Asian soccer fans looking far afield

July 4, 2006

In Vietnam, too, government and sports officials have declared they will be tough on offenders. Vietnam’s V- League has been beset by allegations of bribery in the past year, prompting the police to investigate some 90 players, referees and coaches, according to the Vietnamese news media.

 

Four members of an under-23 Vietnamese squad have been detained over allegations that they were paid to fix matches in the Southeast Asian Games last December. The Vietnam Football Federation is anxious to improve the image of the sport before it is co-host of the 2007 Asian Cup, amid doubts about its suitability for staging a major regional soccer event.

 

But beyond appeals to law enforcement agencies to pursue corruption cases and for clubs to adopt a more professional approach to the sport, there is little administrators can do to ensure clean games. Ahead of some important games, soccer administrators have tried locking up players and coaches and denying them access to telephones. Since 2003, the Asian Football Confederation has refused to accept referees from countries where corruption is perceived to be rife.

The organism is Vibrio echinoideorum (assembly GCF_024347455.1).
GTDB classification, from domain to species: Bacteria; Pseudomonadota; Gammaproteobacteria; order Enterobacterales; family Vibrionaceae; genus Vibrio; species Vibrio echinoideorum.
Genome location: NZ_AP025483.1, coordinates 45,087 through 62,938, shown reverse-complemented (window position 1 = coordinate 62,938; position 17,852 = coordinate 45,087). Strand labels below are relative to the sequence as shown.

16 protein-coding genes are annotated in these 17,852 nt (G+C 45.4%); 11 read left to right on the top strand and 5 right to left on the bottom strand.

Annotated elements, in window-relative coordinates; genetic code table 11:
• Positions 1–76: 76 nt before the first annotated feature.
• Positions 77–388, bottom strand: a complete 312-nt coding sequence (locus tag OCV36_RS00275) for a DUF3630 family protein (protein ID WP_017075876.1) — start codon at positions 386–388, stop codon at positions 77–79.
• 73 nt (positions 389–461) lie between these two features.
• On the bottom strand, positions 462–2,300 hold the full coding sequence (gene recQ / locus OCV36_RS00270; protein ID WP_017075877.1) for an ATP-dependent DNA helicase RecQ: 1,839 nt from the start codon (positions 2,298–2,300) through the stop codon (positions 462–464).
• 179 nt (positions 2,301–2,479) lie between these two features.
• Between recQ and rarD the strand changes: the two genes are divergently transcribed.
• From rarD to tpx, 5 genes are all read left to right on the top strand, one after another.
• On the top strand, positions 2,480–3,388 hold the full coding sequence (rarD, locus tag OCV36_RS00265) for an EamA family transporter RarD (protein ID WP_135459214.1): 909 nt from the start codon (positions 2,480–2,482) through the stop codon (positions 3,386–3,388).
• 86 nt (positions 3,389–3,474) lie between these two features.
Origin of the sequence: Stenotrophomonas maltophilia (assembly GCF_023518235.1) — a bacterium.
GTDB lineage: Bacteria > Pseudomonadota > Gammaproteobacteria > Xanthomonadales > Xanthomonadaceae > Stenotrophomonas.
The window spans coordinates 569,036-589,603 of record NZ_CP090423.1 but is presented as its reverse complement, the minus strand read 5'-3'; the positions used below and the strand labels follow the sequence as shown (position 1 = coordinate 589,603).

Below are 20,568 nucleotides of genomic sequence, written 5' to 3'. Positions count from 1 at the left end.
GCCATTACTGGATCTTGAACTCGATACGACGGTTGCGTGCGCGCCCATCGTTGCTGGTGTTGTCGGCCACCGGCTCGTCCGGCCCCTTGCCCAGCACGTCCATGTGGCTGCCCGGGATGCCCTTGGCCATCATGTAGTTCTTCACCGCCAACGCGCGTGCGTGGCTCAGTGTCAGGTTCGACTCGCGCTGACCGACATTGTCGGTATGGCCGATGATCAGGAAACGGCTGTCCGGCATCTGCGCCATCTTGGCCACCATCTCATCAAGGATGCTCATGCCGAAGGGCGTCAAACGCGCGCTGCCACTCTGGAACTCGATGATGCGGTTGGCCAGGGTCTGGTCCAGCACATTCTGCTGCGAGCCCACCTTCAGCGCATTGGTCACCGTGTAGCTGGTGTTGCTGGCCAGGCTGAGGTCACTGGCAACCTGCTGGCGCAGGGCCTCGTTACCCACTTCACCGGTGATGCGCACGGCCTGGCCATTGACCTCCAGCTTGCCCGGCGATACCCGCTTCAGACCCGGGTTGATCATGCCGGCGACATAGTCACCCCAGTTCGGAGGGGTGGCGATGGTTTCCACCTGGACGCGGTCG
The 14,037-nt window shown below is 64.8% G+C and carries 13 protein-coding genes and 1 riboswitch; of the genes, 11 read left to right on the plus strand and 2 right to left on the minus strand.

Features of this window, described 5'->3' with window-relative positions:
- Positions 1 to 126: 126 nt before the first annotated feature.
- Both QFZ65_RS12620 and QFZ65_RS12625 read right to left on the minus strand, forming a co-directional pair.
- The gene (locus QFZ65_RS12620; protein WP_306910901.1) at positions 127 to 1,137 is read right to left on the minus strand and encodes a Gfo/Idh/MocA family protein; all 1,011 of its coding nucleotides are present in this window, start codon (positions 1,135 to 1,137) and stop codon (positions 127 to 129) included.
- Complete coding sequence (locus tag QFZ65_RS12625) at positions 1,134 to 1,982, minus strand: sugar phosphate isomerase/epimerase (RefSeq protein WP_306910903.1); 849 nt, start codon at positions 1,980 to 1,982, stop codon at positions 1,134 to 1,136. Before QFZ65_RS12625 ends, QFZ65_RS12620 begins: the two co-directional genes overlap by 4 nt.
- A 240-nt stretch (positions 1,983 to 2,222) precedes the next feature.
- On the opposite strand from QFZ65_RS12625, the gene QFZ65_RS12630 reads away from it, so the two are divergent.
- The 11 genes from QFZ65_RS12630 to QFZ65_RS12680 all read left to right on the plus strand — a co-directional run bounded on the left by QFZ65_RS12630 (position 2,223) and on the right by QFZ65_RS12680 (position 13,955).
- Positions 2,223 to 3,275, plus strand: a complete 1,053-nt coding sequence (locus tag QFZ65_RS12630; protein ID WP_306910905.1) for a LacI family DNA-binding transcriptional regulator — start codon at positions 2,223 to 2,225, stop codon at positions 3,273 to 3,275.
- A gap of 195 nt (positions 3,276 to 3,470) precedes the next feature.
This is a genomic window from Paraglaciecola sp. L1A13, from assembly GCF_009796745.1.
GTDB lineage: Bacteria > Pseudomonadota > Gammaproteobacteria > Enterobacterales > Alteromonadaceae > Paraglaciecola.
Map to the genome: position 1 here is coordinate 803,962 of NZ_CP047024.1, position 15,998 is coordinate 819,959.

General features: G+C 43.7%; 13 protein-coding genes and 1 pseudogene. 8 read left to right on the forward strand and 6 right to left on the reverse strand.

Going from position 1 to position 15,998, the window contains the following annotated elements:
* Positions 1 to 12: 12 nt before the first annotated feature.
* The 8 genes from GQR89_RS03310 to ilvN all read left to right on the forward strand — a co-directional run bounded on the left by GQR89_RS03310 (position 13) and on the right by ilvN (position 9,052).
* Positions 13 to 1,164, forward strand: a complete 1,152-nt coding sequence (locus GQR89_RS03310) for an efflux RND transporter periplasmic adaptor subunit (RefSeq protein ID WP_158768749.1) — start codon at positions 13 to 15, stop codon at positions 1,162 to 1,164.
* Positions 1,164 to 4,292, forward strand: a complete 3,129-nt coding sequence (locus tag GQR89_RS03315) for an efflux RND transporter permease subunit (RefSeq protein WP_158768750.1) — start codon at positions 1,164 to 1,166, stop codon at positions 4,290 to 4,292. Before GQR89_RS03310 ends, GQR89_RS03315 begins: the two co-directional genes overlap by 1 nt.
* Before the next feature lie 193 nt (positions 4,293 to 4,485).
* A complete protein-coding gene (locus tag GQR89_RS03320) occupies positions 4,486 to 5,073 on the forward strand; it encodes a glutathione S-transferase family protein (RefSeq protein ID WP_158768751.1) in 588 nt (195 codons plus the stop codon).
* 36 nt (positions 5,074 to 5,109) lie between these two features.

“There are countries where we are not recruiting anyone – no officials, no managers,” Hammam said, while declining to name the countries.

 

Still, there is a sense of a finger in the dike in the efforts to prevent corruption. Vast sums of money are pouring into legal and illegal gambling, creating strong incentives for bribery of officials and players in poorly paid leagues.

 

In January, a senior bureaucrat in Vietnam’s Transport Ministry was arrested for embezzling $1.8 million in aid money. The official is alleged to have placed bets on European soccer games. But investigators in Vietnam claim players have been offered as little as $1,300 to help throw a game, according to local media reports.

 

The growth in legal soccer gambling is illustrated by the experience of the Hong Kong Jockey Club. After launching soccer betting in the 2003-04 financial year, the club saw annual turnover rise to 26.7 billion Hong Kong dollars, or $3.4 billion, an increase of two-thirds in the first two years. This year soccer betting is expected to reap about half the revenue the club earns from horse racing.

http://www.iht.com/articles/2006/06/26/sports/wcasian.php

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